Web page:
Today I have the pleasure of featuring the views of Yvonne Bignall, a leading life and career coach, based in England.
Having worked through a diverse range of jobs and experiences, Yvonne now focuses solely on coaching others to improve the quality of their lives and careers. With a specific focus on empowering women to take control of their lives and careers and get to where they want to be. Through a range of media including blogging, print and 1 on 1 coaching Yvonne’s work pushes her clients to think creatively about building confidence and momentum to drive forward their lives.
Below she has answered some of my questions; giving great insight for job seekers looking for inspiration in their lives and work, or interested in pursuing a career in helping others find their bliss.
How would you describe your career path to date?
There was never any planning in my career path! I left school at 16 and worked in the retail industry in both administrative and a sales capacity.
If I were to chart my career it would probably look like a MindMap with me going off into new territories every chance I got. Hence my career history is a mix of job titles ranging from receptionist/reception manager, train the trainer, betting shop manager, fitness instructor, aerobics teacher, cabin crew, import/export clerk to executive PA and office manager… and a few others I am sure.
To me working seemed like the perfect playground where I got to try new things, build new skills and when it stopped being exciting, move on to something else. I wasn’t fearful of trying new things and the bonus of job security by staying with one company didn’t really appeal to me.
How did you get into the Coaching business and what attracted you?
9 years ago I was made redundant. It was not a great surprise and as I had been planning to leave anyway, it certainly didn’t have the type of devastating effect I have seen for others. I decided to temp whilst I thought about my next move. The prospect of going to work for another company in my late thirties didn’t thrill me so I decided to assess my skills and what I enjoyed in order to identify what I could do for myself. This took me on a self-development journey that is still alive and kicking today.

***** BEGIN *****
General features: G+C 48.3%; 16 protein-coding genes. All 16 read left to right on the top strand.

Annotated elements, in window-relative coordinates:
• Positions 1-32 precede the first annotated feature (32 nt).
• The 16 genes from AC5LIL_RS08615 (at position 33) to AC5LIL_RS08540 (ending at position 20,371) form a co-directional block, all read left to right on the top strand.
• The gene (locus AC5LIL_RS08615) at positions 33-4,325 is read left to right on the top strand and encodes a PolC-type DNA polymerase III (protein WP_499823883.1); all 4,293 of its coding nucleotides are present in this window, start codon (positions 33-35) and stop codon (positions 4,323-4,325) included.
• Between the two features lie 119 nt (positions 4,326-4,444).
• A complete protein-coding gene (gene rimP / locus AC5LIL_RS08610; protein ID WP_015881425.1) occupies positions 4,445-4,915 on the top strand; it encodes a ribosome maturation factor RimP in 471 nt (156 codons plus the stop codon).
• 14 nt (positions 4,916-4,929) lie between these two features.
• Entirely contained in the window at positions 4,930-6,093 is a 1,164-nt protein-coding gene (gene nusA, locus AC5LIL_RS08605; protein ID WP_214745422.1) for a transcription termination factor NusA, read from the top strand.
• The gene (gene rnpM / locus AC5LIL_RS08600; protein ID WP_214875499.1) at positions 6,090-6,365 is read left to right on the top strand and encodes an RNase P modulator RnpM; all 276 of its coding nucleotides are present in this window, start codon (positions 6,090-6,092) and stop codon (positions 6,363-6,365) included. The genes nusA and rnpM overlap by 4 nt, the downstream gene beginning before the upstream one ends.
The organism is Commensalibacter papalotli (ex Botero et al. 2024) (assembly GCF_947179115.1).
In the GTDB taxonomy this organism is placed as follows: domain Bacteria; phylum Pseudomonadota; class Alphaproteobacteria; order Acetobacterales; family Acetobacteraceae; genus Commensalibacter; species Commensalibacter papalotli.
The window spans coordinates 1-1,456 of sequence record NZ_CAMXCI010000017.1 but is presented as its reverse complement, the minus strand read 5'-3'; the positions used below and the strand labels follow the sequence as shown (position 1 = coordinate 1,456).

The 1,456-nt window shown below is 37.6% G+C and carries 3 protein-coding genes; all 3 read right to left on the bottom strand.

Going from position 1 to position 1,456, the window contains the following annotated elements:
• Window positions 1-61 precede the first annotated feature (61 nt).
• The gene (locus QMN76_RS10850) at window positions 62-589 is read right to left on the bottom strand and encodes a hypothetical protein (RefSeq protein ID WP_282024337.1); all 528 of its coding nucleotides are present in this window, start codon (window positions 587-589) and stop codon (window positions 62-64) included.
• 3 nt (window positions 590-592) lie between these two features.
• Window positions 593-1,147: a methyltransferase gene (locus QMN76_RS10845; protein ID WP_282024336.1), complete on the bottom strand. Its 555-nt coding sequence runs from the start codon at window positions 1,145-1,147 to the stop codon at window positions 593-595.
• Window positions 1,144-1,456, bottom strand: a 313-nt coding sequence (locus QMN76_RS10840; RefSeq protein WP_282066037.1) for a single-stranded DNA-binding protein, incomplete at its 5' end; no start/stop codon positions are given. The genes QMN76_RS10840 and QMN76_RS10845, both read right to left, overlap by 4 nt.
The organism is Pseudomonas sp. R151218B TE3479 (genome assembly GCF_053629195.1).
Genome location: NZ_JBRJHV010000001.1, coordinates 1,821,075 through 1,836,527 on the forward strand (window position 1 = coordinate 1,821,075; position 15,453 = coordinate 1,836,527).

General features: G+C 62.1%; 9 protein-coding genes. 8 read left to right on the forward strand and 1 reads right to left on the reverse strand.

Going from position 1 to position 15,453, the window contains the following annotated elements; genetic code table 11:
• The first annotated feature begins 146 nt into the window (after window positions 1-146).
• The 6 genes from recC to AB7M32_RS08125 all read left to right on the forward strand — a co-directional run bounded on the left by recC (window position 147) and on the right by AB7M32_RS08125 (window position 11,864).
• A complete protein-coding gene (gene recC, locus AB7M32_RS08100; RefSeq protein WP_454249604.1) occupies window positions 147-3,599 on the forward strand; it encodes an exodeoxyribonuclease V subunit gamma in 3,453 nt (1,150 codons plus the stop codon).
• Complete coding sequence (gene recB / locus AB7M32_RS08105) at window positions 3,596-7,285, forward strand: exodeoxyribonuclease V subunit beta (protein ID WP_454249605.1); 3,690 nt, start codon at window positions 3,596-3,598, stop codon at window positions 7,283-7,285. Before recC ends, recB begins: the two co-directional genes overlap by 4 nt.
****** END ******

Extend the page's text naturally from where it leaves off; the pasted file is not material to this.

I realised that my diverse skill set meant I could turn my hand to anything if I put my mind to it. I read an article in a magazine about women working from home and one of the featured women set up as a Virtual Assistant, providing business support services to small business owners. I loved the idea of creating something from scratch and using my knowledge to help other business owners.
Within a year of setting up Virtual PA Service and being a top three finalist in the first ever UK VA awards, I was getting a lot of calls from women who wanted to start working from home using their secretarial skills but didn’t know how to. Having trained in the UK and US in virtual working skills I was more than happy to impart what I could and help these women find out if it was really for them and if so, what they needed to do. At this stage it wasn’t a service offering, it was just my way of helping others but I realised that I was enjoying it more than the VA work itself.
That changed the direction of my business model and I started to build my coaching and training credentials to help others find their career/business/passion paths.
What is the next stage/objective on your career path?
I have developed a confidence building programme to help women who want to live the life of their dreams and launch their own business! Lack of confidence as oppose to lack of skills is the most common reason not to attempt the things you truly desire. It is the ‘what if I fail’ syndrome. Fear can ruin your life whereas confidence can help you create it.
I am also involved in a joint project around my other passion, customer service.
What do you consider to be the most important factor in your career success?
Passion (from the Ancient Greek verb πάσχω (paskho) meaning to suffer) is a term applied to a very strong feeling about a person or thing. Passion is an intense emotion compelling feeling, enthusiasm, or desire for something (Wiki)
There is a feeling of passion tied into what I do and want to achieve. It is never about just going through the motions or working because I have to, it is a desire to see and make a difference. That drives me to do what I need to do and ultimately I believe it is the thing that will bring me success in business.